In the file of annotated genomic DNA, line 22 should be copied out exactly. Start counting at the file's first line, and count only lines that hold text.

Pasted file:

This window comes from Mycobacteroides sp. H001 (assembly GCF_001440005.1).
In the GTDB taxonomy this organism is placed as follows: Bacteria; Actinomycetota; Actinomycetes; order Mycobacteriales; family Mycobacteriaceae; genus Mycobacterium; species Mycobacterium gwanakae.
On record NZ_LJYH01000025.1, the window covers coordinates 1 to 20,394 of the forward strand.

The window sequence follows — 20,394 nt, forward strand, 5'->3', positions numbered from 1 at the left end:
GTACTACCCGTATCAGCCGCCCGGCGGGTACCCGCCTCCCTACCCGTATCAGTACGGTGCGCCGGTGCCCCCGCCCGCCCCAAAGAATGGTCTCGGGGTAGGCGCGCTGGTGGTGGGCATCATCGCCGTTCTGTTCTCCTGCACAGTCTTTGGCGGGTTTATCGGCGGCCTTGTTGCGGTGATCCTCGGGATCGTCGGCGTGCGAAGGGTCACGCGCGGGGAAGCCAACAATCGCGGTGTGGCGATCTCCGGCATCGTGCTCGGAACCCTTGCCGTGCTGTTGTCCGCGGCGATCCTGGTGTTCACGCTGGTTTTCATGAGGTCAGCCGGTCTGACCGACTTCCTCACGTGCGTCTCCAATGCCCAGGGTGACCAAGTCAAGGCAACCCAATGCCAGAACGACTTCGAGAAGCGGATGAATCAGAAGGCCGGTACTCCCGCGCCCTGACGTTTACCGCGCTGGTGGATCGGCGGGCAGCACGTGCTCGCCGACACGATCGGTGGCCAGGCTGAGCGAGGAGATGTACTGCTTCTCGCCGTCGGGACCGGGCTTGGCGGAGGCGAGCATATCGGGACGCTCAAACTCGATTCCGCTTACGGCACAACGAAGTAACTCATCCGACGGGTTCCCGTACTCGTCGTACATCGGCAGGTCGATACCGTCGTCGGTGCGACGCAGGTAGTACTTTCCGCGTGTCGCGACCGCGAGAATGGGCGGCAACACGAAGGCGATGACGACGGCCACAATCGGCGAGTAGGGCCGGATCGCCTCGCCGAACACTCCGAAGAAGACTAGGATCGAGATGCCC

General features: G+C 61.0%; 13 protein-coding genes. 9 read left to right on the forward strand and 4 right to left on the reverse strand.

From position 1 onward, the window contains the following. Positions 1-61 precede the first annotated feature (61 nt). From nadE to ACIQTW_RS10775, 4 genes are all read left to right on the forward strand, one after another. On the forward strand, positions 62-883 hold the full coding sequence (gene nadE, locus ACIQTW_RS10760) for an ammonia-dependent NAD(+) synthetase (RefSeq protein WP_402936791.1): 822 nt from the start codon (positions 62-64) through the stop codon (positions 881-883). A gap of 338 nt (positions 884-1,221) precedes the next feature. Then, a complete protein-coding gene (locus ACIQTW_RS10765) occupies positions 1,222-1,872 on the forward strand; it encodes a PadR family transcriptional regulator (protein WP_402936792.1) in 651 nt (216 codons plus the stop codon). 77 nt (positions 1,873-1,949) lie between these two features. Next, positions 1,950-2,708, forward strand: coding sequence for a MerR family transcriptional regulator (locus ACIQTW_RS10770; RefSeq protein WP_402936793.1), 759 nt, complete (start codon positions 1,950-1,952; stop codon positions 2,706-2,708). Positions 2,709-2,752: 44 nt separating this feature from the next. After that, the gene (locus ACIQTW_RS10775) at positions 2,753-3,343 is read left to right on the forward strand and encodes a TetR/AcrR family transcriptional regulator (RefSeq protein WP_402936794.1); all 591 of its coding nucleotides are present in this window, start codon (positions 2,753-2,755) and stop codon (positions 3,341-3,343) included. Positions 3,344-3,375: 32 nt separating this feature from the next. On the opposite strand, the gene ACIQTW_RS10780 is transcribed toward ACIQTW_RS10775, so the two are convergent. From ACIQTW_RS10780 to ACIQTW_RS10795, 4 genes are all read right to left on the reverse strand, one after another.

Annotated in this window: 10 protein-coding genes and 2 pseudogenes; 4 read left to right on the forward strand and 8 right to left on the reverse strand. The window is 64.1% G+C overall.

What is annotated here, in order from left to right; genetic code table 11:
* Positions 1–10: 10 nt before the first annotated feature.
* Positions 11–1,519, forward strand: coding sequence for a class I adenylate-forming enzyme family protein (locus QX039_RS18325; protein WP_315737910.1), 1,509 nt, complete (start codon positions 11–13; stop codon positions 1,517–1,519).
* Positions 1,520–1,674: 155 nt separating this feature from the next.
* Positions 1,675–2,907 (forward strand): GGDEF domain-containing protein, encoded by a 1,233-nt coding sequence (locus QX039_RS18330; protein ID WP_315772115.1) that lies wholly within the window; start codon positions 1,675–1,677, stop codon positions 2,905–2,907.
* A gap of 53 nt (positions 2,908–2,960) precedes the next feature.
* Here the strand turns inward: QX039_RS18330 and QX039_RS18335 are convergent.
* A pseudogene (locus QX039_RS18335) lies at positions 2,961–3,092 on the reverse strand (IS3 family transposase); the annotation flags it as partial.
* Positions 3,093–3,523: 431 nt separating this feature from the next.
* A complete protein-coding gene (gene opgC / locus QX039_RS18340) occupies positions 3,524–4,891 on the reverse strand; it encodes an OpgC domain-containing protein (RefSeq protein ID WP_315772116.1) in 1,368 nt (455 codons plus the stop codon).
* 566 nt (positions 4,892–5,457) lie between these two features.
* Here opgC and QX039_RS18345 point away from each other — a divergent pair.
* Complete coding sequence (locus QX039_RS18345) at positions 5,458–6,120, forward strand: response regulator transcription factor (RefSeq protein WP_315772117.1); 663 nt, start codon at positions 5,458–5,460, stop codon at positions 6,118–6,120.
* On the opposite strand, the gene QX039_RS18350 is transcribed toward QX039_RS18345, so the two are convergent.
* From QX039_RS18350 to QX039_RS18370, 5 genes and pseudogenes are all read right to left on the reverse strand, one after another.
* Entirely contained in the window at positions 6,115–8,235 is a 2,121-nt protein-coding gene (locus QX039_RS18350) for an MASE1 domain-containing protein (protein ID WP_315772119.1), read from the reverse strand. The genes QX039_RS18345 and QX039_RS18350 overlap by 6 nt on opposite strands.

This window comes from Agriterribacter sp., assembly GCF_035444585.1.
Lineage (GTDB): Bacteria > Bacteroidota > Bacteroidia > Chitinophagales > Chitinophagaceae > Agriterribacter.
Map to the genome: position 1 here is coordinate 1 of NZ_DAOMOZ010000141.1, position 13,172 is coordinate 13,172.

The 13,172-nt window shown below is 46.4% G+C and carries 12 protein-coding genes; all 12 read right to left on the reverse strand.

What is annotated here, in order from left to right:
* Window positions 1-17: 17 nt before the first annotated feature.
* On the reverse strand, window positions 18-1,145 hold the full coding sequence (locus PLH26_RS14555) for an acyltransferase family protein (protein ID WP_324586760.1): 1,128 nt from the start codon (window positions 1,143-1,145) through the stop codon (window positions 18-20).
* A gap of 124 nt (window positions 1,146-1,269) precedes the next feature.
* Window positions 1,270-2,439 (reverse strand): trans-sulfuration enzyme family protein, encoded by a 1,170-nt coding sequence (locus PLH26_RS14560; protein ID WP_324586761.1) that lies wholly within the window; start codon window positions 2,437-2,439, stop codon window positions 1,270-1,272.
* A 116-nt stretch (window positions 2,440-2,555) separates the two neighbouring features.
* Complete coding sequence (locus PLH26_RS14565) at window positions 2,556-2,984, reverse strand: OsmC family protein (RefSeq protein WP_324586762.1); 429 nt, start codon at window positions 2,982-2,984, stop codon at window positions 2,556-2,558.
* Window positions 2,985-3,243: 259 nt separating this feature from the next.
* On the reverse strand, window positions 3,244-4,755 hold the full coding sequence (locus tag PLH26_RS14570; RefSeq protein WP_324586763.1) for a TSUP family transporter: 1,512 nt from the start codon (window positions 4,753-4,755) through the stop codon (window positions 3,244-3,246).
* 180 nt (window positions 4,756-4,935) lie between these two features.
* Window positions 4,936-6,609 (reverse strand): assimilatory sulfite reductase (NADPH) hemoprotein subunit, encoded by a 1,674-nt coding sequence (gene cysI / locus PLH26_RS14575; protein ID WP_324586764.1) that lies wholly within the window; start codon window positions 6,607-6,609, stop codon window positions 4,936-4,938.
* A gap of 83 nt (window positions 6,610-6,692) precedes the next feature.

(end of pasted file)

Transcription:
* On the opposite strand, the gene QX039_RS18350 is transcribed toward QX039_RS18345, so the two are convergent.